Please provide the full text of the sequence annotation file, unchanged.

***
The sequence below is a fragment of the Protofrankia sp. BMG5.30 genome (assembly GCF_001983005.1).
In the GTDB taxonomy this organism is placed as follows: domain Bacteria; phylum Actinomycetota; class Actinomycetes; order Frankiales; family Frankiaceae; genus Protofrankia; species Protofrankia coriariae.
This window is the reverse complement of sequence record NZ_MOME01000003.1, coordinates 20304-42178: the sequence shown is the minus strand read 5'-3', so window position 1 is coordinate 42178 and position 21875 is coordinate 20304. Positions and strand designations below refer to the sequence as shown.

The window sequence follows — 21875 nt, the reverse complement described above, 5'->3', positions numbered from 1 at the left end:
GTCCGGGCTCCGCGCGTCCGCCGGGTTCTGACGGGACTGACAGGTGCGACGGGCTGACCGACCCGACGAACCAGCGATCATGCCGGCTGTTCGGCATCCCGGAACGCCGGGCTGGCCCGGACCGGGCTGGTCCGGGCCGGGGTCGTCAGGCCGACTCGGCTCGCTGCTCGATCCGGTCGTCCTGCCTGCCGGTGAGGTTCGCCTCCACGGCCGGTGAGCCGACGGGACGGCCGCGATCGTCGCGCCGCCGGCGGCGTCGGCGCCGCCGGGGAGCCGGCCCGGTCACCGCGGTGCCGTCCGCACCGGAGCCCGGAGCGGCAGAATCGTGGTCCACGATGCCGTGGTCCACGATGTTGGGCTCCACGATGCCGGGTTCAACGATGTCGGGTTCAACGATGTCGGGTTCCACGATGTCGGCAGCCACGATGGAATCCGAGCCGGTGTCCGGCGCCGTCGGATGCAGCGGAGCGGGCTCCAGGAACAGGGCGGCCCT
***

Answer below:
The sequence below is a fragment of the Protofrankia sp. BMG5.30 genome (assembly GCF_001983005.1).
In the GTDB taxonomy this organism is placed as follows: domain Bacteria; phylum Actinomycetota; class Actinomycetes; order Frankiales; family Frankiaceae; genus Protofrankia; species Protofrankia coriariae.
This window is the reverse complement of sequence record NZ_MOME01000003.1, coordinates 20304-42178: the sequence shown is the minus strand read 5'-3', so window position 1 is coordinate 42178 and position 21875 is coordinate 20304. Positions and strand designations below refer to the sequence as shown.

The window sequence follows — 21875 nt, the reverse complement described above, 5'->3', positions numbered from 1 at the left end:
GTCCGGGCTCCGCGCGTCCGCCGGGTTCTGACGGGACTGACAGGTGCGACGGGCTGACCGACCCGACGAACCAGCGATCATGCCGGCTGTTCGGCATCCCGGAACGCCGGGCTGGCCCGGACCGGGCTGGTCCGGGCCGGGGTCGTCAGGCCGACTCGGCTCGCTGCTCGATCCGGTCGTCCTGCCTGCCGGTGAGGTTCGCCTCCACGGCCGGTGAGCCGACGGGACGGCCGCGATCGTCGCGCCGCCGGCGGCGTCGGCGCCGCCGGGGAGCCGGCCCGGTCACCGCGGTGCCGTCCGCACCGGAGCCCGGAGCGGCAGAATCGTGGTCCACGATGCCGTGGTCCACGATGTTGGGCTCCACGATGCCGGGTTCAACGATGTCGGGTTCAACGATGTCGGGTTCCACGATGTCGGCAGCCACGATGGAATCCGAGCCGGTGTCCGGCGCCGTCGGATGCAGCGGAGCGGGCTCCAGGAACAGGGCGGCCCT